Cult Rooms

You know the rooms. The Currier Ten-Man. That one in Quincy with the deck on the library roof. You've admired them. You've partied in them. Here's what it's like to live in them.

How do you get to live in a legend? How do you become the envy of your peers? Out of all of the rooms on campus, how do you end up in one that everyone knows?

The trick is to get a good lottery number. And maybe to have fate on your side.

Across Harvard's campus, there are a lot of rooms. And there are a few Rooms. Rooms that are called by names, not numbers. Rooms that go early in the lottery. Rooms with an image--a personality.

Maybe there's a Room in every house. Maybe there are only a handful.

"I think we're fulfilling our destiny by living here," says Charles P. Arnold '92. He's one of Them--the 10 Currier House seniors who have chosen (and been chosen) to spend their senior year providing a valuable service to 6400 undergraduates who need to blow off a little steam. They live in the "10-Man." That's all you need to say. Everyone knows what you mean.

"It's got to be one of the best party sites on campus--and it's ours," says Aleksi I. Suvanto '92. "We're basically living in a bar and that's what we all consider it."

On Saturday night, as a toga party rocked inside the Currier Fishbowl, the 10-Man opened its doors--and private staircase--for its inaugural party of the year. The bash, all of its residents agree, was a definite success.

It required some work--10-Man residents rotated half-hour shifts manning the bar (ID required for service) and standing by the door, keeping the crowds from flooding inside. And there were definitely crowds--both outside the door and inside the room.

The 10-Man, its residents understand, is more than just a suite. It's a responsibility. Last week, there was a meeting with the Currier House Masters, and some tutors. The purpose: to outline the rules, the alcohol policy and the building codes. To address expectations.

"They want to make sure we have fun, they want to make sure we stay in school," Charles W. "Chuckie" Hughes '92 explains.

And although the party was, as Suvanto describes it, "a full house," the Currier powers-that-be were apparently pleased with the results. Which is good news, because more trust means more parties. And that, of course, is what it's all about.

"It's just going to be the kind of senior year that you always hear about," Hughes says.

Alan Lefkowitz '92 agrees. "We're just here to have the best year of our lives."

* * *

Once upon a time, the 10-Man was an office space--two large offices, eight smaller ones, and a lobby/library in between. Years ago (no one in the room is quite sure when) somebody decided to make it into a suite.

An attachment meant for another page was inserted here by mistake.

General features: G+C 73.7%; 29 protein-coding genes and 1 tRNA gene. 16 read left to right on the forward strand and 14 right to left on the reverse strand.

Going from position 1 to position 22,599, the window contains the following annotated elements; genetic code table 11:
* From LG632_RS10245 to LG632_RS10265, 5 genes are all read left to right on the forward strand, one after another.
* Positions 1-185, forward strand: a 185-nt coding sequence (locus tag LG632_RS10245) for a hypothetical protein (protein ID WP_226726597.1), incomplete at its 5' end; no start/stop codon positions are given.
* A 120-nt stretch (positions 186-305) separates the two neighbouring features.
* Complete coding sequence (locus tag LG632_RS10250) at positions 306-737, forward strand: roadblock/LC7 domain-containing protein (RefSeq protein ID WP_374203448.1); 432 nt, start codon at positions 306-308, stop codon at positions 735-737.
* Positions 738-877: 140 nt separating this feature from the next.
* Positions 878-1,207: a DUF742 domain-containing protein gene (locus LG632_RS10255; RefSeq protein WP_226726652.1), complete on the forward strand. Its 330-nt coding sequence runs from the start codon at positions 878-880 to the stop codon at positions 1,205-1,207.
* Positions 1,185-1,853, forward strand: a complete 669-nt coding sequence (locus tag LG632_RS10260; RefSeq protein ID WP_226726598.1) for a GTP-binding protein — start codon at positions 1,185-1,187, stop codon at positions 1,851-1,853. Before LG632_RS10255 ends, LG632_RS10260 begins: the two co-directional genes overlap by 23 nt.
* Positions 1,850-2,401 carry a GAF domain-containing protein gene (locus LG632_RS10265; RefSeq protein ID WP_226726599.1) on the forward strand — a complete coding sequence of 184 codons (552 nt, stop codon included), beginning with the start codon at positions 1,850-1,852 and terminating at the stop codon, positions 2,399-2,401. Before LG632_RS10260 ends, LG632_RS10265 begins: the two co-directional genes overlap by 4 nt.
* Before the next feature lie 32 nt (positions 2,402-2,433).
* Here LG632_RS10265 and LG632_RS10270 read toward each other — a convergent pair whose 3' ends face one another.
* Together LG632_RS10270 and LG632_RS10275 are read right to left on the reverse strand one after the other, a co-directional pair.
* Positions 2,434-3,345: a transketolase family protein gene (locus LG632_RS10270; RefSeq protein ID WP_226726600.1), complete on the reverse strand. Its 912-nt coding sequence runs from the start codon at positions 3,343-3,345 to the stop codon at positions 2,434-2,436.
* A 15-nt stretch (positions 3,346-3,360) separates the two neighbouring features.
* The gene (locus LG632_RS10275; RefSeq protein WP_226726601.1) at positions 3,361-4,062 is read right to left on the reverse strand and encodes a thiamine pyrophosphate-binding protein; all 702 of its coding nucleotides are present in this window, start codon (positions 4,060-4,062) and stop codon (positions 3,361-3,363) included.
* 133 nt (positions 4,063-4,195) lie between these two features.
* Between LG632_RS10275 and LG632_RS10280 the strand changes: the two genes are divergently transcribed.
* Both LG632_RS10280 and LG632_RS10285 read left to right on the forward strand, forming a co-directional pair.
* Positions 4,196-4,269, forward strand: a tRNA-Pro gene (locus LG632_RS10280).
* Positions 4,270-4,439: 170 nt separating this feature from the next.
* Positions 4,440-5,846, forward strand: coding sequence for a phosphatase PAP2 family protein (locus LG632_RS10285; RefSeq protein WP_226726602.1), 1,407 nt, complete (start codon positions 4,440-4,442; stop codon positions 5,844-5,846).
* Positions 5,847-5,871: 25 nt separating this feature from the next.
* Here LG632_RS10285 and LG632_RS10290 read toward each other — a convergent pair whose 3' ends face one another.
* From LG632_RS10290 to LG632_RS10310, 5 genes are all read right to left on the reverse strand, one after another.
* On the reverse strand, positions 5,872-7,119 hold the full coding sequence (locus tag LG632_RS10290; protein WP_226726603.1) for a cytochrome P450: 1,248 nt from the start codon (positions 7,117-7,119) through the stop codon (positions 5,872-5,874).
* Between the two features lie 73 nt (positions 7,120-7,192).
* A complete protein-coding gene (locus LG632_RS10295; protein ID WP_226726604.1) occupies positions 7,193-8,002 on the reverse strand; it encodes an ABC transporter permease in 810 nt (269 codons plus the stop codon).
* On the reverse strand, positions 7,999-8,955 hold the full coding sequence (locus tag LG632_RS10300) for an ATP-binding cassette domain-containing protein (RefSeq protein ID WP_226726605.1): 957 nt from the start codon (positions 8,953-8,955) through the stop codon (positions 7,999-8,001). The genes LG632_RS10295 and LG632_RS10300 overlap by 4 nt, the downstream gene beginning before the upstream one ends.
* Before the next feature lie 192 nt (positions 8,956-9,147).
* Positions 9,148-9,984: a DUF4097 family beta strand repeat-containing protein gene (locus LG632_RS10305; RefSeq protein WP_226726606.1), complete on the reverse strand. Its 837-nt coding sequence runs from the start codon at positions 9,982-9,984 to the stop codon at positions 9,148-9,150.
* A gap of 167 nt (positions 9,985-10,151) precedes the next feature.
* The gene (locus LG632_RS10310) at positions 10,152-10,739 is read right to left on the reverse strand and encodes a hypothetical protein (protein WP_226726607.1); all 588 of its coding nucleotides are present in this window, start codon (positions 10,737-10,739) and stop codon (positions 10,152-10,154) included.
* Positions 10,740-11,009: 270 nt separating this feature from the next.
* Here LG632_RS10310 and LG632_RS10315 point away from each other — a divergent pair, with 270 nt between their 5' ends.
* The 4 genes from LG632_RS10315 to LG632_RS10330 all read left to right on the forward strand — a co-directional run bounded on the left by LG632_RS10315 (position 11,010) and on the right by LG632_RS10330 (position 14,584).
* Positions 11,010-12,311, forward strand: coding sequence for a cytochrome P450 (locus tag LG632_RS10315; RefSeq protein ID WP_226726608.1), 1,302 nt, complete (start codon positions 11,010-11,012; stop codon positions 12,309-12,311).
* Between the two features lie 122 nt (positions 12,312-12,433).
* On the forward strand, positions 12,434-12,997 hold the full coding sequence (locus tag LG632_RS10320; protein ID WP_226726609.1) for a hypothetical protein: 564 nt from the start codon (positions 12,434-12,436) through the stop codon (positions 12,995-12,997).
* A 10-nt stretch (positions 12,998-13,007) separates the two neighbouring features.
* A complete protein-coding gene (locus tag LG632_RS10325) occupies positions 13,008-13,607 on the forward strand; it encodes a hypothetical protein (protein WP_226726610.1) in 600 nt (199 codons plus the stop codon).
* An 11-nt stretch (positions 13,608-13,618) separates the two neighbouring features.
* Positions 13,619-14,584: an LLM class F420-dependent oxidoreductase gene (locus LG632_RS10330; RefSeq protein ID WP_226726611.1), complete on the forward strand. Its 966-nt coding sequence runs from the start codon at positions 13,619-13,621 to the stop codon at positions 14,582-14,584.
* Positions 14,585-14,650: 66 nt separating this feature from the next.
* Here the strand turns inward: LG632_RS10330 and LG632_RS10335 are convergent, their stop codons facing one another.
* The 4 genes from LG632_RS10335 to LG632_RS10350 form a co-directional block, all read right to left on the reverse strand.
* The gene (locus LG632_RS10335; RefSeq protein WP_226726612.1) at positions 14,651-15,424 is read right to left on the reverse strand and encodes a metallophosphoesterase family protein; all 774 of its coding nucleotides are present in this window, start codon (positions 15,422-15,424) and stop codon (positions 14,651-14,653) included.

Most of the bedrooms are small. Michael J. Heffernan '92 calls them "closets." But for Heffernan, the pain has been eased since he drew a lucky number in their room lottery and wound up in one of the two prize singles. The smaller bedrooms have lofts--some were already there, and others were built this year.

But the common room is big--big enough to fit, among other furniture items, the pool table Heffernan brought from home, a couple of couches, a table and a shelf. On the shelf sit two massive speakers (Jeffrey M. Peppercorn '92 is in a band.) Under the shelf are an assortment of kegs. On the wall is a ram's head (J.B. Baker '92 says his grandfather shot it.)

Along one wall is the staircase and the private elevator, opening directly into the common room. And along the opposite wall is a kitchen area--complete with the "kegerator," an item passed down from 10-Man group to 10-Man group. No one knows exactly how old it is or how long it's been passed down, but it has a Mondale-Ferraro bumper sticker on it.

When it's time for a party, the furniture goes. The ram's head on the wall goes. Everything goes besides the pool table (which is carefully covered) and the bar.

After the party (the morning after, never that night), is cleanup. But with 10 people contributing, it doesn't take long--about an hour, Peppercorn says. The worst part is the floor.

It's a tile floor, which tends to get a little sticky. And there's a depression in the middle. When there's a party, the depression fills up with what Peppercorn describes as "kind of a combination of beer and mud and other bodily fluids." It's known, in 10-Man lore, as "Lake Sereika," in honor of a former 10-Man resident who passed out there once.

* * *

Living in the 10-Man makes you instantly Somebody. Arnold says he and his roommates are treated differently by other Currier residents.

"We're more outgoing," Arnold says. "They're more receptive to you because they know that the parties are going to keep going all year long...we're sort of minor celebrities."

But of course, famed 10-Man status didn't just fall into their laps. It took some serious planning. During their first-year, the someday-10-Man-residents were living apart--they didn't even all know each other. But sophomore year, when Baker, Hughes, Arnold, Jonathan Stefanick '92 and Blake V. Flynn '92 wound up in a Currier quint, they came up with a Design.